Correa defended his administration against opposition charges that Ecuador was becoming too dependent on Chinese capital.

“I’ll stop taking financing from China when the United States does so, because the country that keeps the United States going is called China, with its financing,” Correa said.

 

 

Cyber attack on Iran's oil sector?

Reuters: "A virus was detected inside the control systems of Kharg Island - which handles the vast majority of Iran's crude oil exports - but the terminal remained operational, a source at the National Iranian Oil Company (NIOC) said."
Page 4 of 5

Videos

US Energy Security Council RT discussion

New Books

Petropoly: the Collapse of America's Energy Security Paradigm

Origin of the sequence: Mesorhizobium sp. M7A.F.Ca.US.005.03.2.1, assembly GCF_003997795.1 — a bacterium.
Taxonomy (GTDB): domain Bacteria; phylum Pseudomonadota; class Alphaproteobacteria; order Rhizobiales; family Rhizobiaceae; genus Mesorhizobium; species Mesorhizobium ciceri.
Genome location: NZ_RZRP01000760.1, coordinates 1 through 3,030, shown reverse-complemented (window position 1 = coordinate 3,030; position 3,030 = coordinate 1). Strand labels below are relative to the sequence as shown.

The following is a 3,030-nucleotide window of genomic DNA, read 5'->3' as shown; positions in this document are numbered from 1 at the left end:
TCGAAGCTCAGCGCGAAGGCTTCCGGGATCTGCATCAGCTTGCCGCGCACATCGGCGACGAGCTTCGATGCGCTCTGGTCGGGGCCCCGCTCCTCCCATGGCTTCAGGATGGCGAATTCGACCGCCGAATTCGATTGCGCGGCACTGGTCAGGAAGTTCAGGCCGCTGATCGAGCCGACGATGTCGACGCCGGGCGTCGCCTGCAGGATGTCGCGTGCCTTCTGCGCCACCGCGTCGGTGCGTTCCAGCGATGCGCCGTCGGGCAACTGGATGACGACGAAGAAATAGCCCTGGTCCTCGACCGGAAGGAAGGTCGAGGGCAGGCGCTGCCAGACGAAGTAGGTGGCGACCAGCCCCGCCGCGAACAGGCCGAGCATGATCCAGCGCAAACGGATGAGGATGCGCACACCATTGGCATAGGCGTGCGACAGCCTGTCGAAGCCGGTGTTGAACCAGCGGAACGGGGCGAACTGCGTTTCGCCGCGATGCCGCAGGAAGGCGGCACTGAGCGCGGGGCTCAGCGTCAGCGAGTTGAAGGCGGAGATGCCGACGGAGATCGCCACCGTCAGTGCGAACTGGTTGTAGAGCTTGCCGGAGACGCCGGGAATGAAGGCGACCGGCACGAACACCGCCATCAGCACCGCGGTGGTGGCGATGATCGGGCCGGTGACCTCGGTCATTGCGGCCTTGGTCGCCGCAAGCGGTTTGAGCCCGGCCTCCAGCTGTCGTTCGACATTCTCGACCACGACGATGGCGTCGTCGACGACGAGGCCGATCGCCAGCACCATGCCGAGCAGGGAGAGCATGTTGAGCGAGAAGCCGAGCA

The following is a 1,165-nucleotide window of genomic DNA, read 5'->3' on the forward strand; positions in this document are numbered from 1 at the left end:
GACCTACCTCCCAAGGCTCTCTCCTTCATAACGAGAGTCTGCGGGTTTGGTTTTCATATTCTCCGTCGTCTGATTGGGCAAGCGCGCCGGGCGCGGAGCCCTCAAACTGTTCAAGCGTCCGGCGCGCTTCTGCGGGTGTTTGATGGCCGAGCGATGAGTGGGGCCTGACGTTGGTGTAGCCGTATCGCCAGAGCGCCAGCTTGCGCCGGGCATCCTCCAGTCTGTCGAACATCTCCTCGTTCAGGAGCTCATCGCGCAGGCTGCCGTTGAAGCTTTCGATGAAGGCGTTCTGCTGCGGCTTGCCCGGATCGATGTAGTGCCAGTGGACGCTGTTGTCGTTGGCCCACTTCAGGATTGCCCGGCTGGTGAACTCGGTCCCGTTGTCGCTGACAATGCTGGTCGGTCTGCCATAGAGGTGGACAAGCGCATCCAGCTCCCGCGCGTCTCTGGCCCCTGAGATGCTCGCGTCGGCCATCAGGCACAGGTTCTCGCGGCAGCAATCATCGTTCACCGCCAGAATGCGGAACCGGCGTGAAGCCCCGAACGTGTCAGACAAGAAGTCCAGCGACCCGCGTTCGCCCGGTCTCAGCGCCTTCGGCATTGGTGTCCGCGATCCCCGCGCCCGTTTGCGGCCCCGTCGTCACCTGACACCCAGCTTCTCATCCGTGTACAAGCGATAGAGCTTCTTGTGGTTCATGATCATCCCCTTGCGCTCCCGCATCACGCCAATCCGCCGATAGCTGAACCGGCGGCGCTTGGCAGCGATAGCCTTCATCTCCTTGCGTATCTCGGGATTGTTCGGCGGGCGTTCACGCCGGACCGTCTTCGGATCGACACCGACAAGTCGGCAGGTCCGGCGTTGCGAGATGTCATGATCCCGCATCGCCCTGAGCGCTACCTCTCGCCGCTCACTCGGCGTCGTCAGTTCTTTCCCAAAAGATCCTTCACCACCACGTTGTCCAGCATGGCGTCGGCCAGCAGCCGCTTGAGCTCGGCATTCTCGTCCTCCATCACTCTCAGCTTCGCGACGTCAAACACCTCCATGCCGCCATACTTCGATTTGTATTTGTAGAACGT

Energy Security Challenges for the 21st Century

"Remarkable collection spanning geopolitics, economy and technology. This timely and comprehensive volume is a one stop shop for anyone interested in one of the most important issues in international relations."
U.S. Senator Richard G. Lugar


"A small masterpiece -- right on the money both strategically and technically, witty, far-sighted, and barbeques a number of sacred cows. Absolutely do not miss this."
R. James Woolsey, Former CIA Director

"The book is going to become the Bible for everyone who is serious about energy and national security."
Robert C. McFarlane, Former U.S. National Security Advisor
Russian Coal: Europe's New Energy Challenge
Banner
Banner
Banner
Banner